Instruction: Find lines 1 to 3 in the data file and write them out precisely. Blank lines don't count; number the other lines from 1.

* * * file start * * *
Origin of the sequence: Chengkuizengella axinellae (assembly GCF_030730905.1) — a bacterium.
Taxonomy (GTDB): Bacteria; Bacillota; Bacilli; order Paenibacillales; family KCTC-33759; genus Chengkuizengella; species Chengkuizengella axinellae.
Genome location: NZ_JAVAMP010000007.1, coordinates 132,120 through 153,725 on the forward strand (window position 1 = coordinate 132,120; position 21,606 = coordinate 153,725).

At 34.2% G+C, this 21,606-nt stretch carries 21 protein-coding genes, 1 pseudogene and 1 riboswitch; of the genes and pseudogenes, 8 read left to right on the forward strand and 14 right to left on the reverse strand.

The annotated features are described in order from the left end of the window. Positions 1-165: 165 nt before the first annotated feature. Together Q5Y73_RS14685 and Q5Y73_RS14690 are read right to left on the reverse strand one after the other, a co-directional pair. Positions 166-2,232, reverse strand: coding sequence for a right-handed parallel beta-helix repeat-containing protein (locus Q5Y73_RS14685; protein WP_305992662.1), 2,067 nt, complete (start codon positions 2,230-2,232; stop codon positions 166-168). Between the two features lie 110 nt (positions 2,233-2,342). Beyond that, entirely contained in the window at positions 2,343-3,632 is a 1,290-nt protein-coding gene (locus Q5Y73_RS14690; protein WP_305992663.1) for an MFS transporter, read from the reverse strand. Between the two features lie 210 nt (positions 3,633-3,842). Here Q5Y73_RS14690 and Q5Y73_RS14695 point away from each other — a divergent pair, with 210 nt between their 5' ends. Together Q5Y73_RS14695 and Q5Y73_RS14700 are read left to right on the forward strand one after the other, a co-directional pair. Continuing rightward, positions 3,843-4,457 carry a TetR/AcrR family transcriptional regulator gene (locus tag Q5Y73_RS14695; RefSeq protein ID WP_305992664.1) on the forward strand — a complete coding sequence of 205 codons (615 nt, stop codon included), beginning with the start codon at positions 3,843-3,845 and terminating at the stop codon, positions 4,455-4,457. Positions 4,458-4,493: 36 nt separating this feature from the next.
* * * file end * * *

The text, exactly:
Origin of the sequence: Chengkuizengella axinellae (assembly GCF_030730905.1) — a bacterium.
Taxonomy (GTDB): Bacteria; Bacillota; Bacilli; order Paenibacillales; family KCTC-33759; genus Chengkuizengella; species Chengkuizengella axinellae.
Genome location: NZ_JAVAMP010000007.1, coordinates 132,120 through 153,725 on the forward strand (window position 1 = coordinate 132,120; position 21,606 = coordinate 153,725).